Housing trends can reflect new social preferences and behaviors, but the lack of accessible and affordable housing can also reflect the failure of social safety nets or privileging of some community members over others. Demographic change, housing costs, and larger social and market changes are among a variety of interrelated factors driving change in the housing sector. Planning and the work of planners has always played a major role in issues related to housing access, quality, and affordability. Emerging trends in the housing sector point to the critical role that planners will likely play in the decades to come.
The private sector is developing new ways to reduce supply constraints, lower costs, and grow housing availability. 3D printing of homes is an emerging trend that has the potential to disrupt the home building industry and reduce the time and complexity involved in new construction. Multiple companies across the globe have 3D printed houses for much lower cost and in less time than conventional building construction.
Big Tech-funded affordable housing
Major tech companies have started to invest in affordable housing programs in communities near their operations. This currently includes research and development for factory-built homes, as well as financing or contributing to local affordable housing efforts. Private-sector involvement in housing requires input from planners, who can provide insight on the root causes of displacement and gentrification. Planners will also need to advance equity, health, sustainability, and economic development principles to support and complement the creation of affordable housing.
While co-living has long been a trend in the rental housing arena, cohousing and homesharing are increasingly becoming options for many looking to purchase a house, but who lack the ability to finance it on their own. While often similar in structure to traditional subdivision developments, these types of communities feature novel ownership structures that improve affordability and access for people who may otherwise be unable to purchase a property on their own. Planners should be prepared for the zoning and land-use impacts of these trends in co-living, cohousing, and cohabitation. For more about the potential zoning implications, check out the November 2022 issue of Zoning Practice, "Co-Living: An Old Idea is New Again."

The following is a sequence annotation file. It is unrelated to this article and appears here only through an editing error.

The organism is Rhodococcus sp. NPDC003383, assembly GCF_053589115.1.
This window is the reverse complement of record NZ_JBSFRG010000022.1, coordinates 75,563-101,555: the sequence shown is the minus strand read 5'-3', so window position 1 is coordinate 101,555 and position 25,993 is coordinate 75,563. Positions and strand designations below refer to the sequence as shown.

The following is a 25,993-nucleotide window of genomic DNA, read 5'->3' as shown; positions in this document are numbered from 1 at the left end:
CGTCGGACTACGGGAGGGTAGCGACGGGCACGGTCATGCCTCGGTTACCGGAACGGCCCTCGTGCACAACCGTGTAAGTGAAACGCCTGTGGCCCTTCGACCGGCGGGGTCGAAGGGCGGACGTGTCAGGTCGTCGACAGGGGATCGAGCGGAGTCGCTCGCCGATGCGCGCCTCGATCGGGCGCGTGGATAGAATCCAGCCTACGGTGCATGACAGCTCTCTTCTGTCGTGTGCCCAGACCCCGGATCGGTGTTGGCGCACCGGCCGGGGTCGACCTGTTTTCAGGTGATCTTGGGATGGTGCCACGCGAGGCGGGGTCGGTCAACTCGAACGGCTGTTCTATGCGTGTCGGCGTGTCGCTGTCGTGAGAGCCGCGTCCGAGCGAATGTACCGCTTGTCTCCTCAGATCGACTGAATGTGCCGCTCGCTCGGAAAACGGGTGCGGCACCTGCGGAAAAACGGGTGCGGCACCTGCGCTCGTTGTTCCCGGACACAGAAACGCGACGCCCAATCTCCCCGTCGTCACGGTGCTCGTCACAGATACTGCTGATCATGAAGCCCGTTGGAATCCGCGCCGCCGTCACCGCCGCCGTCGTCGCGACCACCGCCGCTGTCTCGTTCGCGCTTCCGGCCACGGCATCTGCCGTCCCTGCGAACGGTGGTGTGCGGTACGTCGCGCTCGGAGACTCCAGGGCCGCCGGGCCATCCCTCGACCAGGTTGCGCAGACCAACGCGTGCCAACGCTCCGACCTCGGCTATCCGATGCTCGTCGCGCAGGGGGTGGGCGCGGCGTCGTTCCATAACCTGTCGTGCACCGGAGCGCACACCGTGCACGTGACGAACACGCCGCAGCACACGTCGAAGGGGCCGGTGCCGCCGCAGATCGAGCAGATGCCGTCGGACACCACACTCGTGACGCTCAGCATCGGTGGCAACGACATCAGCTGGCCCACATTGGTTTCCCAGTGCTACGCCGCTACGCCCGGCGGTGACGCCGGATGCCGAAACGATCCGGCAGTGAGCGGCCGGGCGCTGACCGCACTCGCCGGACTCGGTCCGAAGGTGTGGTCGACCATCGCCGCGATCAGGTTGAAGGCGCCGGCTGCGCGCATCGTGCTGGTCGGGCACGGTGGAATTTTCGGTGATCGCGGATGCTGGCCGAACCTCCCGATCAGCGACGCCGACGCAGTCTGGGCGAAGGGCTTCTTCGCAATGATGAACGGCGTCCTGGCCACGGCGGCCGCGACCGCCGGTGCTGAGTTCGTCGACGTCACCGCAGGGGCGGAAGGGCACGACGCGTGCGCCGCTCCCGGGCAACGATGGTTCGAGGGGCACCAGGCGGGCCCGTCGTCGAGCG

The option to work remotely in the U.S. resulted in a decrease in office space occupancy and turned many downtown areas to ghost towns. As cities and employers continue to struggle to attract office workers to business districts, many communities are considering the potential for commercial-to-residential conversions. Large-scale conversion of office space to residences is a complex and costly undertaking, but innovations are bringing these costs down. Cities will have to consider how office-to-residential conversions factor into their zoning reform efforts.
The share of renters paying more than 30 percent of their income for housing expenses is expected to continue to increase. Many households are priced out of high-amenity, high-opportunity urban neighborhoods. A lack of affordable housing fuels urban expansion, and planning responses to date have not fundamentally altered market dynamics. For more on emerging legislative attempts to address cost and housing supply issues, check out the June 2019 issue of Zoning Practice, "Housing Reform Through State Legislation and Local Zoning."
Increasing gentrification and displacement
A confluence of factors, including housing cost and availability, is driving housing displacement in cities across the United States. Involuntary displacement due to gentrification often leads to a decrease in racial, ethnic, and economic diversity. This loss of diversity can limit a city's economic resilience and potential for economic growth. For more on how new trends and disruptors are affecting this evergreen planning topic, refer to the February 2022 Planning article "The Changing State of Gentrification." And to learn more about strategies to prevent displacement, check out the November 2019 Planning article "What to Do About Displacement?"